Sophisticated technology makes wildlife trafficking rackets hard to curb- Kitandula

ARUSHA: THE Deputy Minister for Natural Resources and Tourism, Dunstan Kitandula has said wildlife poaching and trafficking has taken a serious turn, advancing into modern technology thus making the task of dealing with the crime more difficult.

He said “in the recent days, more wildlife products such as elephant tusks, rhino horns and pangolin scales have been illegally shipped from Africa to Asia and Far East countries through sophisticated systems,” Mr Kitandula said.

Mr Kitandula was speaking during the ongoing Regional Training on Reducing Maritime Trafficking of Wildlife between Africa and Asia, organized by the Lusaka Agreement Task Force and the U.S based, Grace Farms Foundation.

He said wildlife trafficking in addition to threatening biodiversity, is also contributing to stifling good governance and costs governments great losses as dealers usually evade paying taxes.

“Negative effects of wildlife trafficking cut across all sectors, affecting the economy, environment as well as culture,” he said.

For his part, Director of the Lusaka Agreement taskforce, Edward Phiri explained that pangolins have become the recent addition to the list of highly sought after species by wildlife traffickers.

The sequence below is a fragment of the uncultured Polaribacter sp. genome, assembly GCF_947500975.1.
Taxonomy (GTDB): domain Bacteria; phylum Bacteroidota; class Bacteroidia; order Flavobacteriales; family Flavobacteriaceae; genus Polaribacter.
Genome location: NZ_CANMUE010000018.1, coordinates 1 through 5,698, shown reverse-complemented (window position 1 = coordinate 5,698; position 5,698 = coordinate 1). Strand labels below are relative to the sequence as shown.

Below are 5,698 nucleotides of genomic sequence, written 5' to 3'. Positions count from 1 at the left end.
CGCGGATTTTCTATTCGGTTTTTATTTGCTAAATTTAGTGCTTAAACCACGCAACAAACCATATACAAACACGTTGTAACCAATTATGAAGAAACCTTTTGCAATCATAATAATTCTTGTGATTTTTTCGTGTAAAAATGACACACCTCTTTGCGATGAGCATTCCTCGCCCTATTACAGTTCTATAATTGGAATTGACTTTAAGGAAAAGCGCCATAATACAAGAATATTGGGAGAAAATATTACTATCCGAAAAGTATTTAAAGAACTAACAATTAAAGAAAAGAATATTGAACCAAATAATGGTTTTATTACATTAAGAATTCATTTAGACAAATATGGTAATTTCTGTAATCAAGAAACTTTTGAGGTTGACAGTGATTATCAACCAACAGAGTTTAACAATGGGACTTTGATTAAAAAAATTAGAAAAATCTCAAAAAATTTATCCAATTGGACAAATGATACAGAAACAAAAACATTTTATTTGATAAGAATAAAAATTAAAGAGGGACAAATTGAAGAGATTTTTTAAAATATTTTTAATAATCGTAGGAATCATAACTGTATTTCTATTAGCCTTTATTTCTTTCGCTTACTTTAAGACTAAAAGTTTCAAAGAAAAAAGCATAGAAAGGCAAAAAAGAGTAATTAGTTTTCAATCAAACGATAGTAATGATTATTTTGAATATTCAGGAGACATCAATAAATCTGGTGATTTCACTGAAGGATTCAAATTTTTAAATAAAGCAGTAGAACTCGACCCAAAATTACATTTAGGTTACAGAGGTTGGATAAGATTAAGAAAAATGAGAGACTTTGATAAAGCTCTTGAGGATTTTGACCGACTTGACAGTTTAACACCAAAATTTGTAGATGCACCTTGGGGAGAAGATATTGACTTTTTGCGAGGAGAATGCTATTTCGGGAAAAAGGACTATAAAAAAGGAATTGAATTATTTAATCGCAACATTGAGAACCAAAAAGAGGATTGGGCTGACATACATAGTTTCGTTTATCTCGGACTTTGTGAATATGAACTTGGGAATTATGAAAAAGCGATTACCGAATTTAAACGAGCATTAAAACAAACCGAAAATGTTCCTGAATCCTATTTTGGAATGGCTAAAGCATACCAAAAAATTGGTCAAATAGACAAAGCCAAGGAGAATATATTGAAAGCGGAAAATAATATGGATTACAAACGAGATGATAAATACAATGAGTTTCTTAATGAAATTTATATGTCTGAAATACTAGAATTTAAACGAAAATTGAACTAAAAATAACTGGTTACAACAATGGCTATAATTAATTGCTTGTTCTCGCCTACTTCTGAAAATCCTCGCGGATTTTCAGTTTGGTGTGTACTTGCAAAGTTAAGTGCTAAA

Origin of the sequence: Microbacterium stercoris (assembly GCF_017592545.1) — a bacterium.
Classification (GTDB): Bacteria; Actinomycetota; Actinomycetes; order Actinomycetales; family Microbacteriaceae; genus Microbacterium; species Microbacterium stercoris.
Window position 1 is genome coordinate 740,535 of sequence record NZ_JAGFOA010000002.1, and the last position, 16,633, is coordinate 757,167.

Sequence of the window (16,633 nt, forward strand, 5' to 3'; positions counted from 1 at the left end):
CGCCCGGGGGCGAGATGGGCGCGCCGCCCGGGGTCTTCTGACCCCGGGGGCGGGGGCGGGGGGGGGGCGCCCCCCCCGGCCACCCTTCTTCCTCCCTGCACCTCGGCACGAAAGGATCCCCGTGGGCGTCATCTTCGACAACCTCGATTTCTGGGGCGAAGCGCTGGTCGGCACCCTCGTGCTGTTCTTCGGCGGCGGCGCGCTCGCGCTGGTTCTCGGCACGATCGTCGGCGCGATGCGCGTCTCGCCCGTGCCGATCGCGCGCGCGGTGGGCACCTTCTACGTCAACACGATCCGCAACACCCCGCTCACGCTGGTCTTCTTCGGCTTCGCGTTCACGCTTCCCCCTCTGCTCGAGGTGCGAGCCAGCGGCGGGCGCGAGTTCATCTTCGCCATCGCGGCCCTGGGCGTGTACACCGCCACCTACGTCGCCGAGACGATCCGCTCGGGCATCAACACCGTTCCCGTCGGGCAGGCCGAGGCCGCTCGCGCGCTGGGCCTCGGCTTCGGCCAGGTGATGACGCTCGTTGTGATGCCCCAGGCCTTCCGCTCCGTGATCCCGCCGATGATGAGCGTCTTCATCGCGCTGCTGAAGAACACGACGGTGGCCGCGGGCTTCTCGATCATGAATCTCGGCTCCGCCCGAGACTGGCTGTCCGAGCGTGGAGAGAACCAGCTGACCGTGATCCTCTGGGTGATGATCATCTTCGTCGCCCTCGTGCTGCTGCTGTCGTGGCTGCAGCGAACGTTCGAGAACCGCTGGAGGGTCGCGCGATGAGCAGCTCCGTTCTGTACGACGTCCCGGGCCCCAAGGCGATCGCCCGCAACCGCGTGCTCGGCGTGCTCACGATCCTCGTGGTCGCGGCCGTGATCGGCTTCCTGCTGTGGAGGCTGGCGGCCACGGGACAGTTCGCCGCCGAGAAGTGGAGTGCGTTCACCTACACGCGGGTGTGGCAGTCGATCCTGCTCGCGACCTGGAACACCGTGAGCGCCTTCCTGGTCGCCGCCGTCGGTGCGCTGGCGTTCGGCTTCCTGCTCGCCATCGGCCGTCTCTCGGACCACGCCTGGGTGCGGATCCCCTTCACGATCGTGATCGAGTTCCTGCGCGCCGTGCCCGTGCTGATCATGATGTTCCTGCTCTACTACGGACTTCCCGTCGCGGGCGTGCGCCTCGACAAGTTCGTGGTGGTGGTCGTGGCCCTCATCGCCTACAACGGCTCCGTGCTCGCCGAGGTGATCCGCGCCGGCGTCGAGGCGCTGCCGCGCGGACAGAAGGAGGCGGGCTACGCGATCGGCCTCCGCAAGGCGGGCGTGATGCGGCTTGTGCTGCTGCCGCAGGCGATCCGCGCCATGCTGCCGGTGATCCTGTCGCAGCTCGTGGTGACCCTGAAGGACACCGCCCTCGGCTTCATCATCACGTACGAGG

“Pangolins are already extinct in Asia and now wildlife traffickers have started smuggling the creatures from Africa taking them to Asia where they are being killed, mostly for their scales,” stated.

Mr Phiri added that some of the pangolins get shipped to the Far East, especially China where they happen to be popular delicacies in hotels and restaurants.

In addressing Wildlife trafficking, experts here say it requires the use of specialized tools, such as controlled deliveries, to infiltrate the complex criminal networks involved in these illicit activities.

During the training, participants from Kenya, Tanzania and Cambodia were equipped with hands-on experience through a practical exercise on controlled deliveries.

They also received valuable insights through presentations covering undercover operations, financial investigations, and the application of DNA forensic science in ivory related cases.

“Additionally, we are committed to providing mentorship to law enforcement officers from Cambodia, Kenya, and Tanzania,” said the Deputy Minister of Natural Resources who graced the occasion.

Meanwhile the Lusaka Agreement Task Force also has a series of upcoming activities, including providing training in digital forensics and analysis, including the provision of digital investigation tools and equipment.

“We will convene in Naivasha, Kenya, in the third week of October, where participants from Malawi, Kenya, Tanzania and Zambia will come together to enhance their capabilities in evidence data collection and analysis techniques, information management in crucial areas,” said Edward Phiri.

Related Articles

Back to top button